A noble function of BAY 11-7082: Inhibition of platelet aggregation mediated by an elevated cAMP-induced VASP, and decreased ERK2/JNK1 phosphorylations.
ABSTRACT Platelets, though anucleated, possess several transcription factors, including NF-kappaB, that exert non-genomic functions regulating platelet activation. Since platelets have not only been recognized as central players of homeostasis, but also participated in pathological conditions such as thrombosis, atherosclerosis, and inflammation, we examined rat platelet NF-kappaB expression and evaluated the effects of anti-inflammatory drug BAY 11-7082, an inhibitor of NF-kappaB activation, in platelet physiology. Western blotting revealed that rat platelets express NF-kappaB. BAY 11-7082, dose dependently, inhibited collagen- or thrombin-induced-platelet aggregation. ATP release, TXB(2) formation, P-selectin expression, and intercellular Ca(2+) concentration activated by collagen were reduced in BAY 11-7082-treated platelets. BAY 11-7082 elevated intracellular levels of cAMP, but not cGMP, and its co-incubation with cAMP-activating agent (forskolin) or its hydrolyzing enzyme inhibitor (3-isobutyl-1-methylxanthine, IBMX), synergistically inhibited collagen-induced-platelet aggregation. In addition, vasodilator-stimulated-phosphoprotein (VASP) phosphorylation was enhanced in BAY 11-7082-treated platelets, which was partially inhibited by a protein kinase A (PKA) inhibitor, H-89. Moreover, while p38 mitogen-activated protein kinase (MAPK) was not affected, BAY 11-7082 attenuated c-Jun N-terminal kinase 1 (JNK1) and extracellular-signal-regulated protein kinase 2 (ERK2) phosphorylations. In conclusion, BAY 11-7082 inhibits platelet activation, granule secretion, and aggregation, and that this effect is mediated by inhibition of JNK1 and ERK2 phosphorylations, and partially by stimulation of cAMP-dependent PKA VASP phosphorylation. The ability of BAY 11-7082 to inhibit platelet function might be relevant in cases involving aberrant platelet activation where the drug is considered as anti-atherothrombosis, and anti-inflammatory therapy.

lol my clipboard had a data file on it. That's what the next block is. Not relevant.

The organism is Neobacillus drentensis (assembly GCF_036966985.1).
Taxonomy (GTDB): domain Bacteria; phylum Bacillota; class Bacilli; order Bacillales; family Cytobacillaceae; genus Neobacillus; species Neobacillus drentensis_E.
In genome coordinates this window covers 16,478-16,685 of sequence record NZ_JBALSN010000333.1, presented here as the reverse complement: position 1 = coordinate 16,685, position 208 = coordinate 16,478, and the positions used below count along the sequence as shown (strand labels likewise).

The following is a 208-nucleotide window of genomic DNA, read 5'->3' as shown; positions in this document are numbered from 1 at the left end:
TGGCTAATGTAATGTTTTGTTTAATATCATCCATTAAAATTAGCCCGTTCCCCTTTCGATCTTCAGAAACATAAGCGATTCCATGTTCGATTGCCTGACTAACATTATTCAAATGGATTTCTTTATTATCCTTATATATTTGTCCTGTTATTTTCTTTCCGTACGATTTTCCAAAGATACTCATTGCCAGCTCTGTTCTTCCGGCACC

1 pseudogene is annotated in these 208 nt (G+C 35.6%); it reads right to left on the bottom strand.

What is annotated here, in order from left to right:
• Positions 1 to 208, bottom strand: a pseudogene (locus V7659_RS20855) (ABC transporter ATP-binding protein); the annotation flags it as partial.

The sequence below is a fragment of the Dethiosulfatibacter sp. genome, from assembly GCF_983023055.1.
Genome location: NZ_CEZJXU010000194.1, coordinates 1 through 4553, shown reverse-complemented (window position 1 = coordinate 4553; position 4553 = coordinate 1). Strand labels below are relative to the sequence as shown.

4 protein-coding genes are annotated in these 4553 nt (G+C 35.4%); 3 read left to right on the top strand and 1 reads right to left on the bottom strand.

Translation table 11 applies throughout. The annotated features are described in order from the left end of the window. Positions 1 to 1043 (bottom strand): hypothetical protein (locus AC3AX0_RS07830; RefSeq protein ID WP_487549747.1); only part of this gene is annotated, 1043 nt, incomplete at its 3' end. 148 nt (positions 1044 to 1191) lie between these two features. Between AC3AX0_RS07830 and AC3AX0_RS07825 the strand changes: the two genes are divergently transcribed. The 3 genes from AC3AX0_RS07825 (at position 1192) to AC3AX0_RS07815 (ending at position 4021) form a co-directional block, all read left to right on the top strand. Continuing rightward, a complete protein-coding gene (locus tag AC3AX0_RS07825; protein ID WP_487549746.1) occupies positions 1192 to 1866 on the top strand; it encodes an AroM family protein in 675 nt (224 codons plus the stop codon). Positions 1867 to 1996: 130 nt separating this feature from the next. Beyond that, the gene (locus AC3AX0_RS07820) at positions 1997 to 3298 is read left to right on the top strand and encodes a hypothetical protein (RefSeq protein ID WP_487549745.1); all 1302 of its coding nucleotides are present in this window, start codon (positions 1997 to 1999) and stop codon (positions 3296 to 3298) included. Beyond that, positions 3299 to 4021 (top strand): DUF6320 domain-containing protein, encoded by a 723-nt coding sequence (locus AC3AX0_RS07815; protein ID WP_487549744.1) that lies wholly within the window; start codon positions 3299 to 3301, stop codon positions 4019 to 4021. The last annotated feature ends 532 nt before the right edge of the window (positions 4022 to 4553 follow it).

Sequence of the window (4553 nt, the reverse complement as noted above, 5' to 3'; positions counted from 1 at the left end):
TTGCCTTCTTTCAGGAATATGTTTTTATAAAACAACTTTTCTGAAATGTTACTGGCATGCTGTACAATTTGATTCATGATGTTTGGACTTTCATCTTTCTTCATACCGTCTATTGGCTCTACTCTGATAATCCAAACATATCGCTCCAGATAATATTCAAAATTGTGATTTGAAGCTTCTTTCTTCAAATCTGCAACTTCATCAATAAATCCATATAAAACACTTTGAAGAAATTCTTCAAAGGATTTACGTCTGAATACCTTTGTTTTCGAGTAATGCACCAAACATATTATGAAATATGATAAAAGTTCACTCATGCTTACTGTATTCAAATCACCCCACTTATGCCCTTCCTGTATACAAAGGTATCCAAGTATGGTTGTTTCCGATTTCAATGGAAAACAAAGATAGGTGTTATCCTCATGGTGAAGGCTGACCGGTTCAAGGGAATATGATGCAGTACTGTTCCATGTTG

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ABSTRACT: Mushrooms possess untapped source of enormous natural compounds showing anti-inflammatory, antioxidant and anti-platelet activities. Paxillus curtisii, wild mushroom, is a rich source of curtisian E (CE) reported for neuroprotective effects; however, its anti-platelet effect was unknown. Here, therefore, we investigated the anti-platelet activity of CE in rat platelets. Curtisian E (12.5 - 200 μM) attenuated collagen (2.5 μg/ml), thrombin (0.1 U/ml) and ADP (10 μM) induced platelet aggregation in vitro. Likewise, CE diminished intracellular calcium and adenosine triphosphate (ATP) release in collagen activated platelets. Fibrinogen binding and fibronectin adhesion to platelets were also inhibited. While CE downregulated c-jun N-terminal kinase (JNK), extracellular related kinase (ERK), p38, and Akt dose dependently in collagen stimulated platelets, it upregulated intraplatelet cyclic adenosine monophosphate (cAMP) and vasodilator-stimulated-phosphoprotein (VASP) phosphorylation. Protein kinase A inhibitor (H-89) markedly inhibited p-VASP(157) protein expression, suggesting cAMP-PKA-VASP(157) pathway may mediate its anti-platelet effect and thus CE could be considered as a potential anti-thrombotic agent.Vascular Pharmacology 07/2013; · 3.21 Impact Factor